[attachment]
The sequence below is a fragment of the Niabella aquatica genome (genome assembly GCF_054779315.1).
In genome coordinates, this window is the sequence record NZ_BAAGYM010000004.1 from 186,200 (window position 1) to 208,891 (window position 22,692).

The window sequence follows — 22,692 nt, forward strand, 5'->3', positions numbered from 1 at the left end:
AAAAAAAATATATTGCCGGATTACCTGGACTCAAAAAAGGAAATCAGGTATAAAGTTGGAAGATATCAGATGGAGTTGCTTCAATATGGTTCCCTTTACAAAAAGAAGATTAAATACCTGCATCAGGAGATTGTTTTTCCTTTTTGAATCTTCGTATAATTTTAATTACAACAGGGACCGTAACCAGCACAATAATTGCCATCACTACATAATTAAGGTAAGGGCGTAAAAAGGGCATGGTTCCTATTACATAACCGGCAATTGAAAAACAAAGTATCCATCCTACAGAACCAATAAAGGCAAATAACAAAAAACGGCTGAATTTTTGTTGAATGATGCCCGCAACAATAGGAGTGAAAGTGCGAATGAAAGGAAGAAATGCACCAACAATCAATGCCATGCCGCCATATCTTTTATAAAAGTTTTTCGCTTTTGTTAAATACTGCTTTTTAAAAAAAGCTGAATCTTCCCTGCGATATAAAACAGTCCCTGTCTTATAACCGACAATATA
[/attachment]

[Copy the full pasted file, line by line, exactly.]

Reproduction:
The sequence below is a fragment of the Niabella aquatica genome (genome assembly GCF_054779315.1).
In genome coordinates, this window is the sequence record NZ_BAAGYM010000004.1 from 186,200 (window position 1) to 208,891 (window position 22,692).

The window sequence follows — 22,692 nt, forward strand, 5'->3', positions numbered from 1 at the left end:
AAAAAAAATATATTGCCGGATTACCTGGACTCAAAAAAGGAAATCAGGTATAAAGTTGGAAGATATCAGATGGAGTTGCTTCAATATGGTTCCCTTTACAAAAAGAAGATTAAATACCTGCATCAGGAGATTGTTTTTCCTTTTTGAATCTTCGTATAATTTTAATTACAACAGGGACCGTAACCAGCACAATAATTGCCATCACTACATAATTAAGGTAAGGGCGTAAAAAGGGCATGGTTCCTATTACATAACCGGCAATTGAAAAACAAAGTATCCATCCTACAGAACCAATAAAGGCAAATAACAAAAAACGGCTGAATTTTTGTTGAATGATGCCCGCAACAATAGGAGTGAAAGTGCGAATGAAAGGAAGAAATGCACCAACAATCAATGCCATGCCGCCATATCTTTTATAAAAGTTTTTCGCTTTTGTTAAATACTGCTTTTTAAAAAAAGCTGAATCTTCCCTGCGATATAAAACAGTCCCTGTCTTATAACCGACAATATA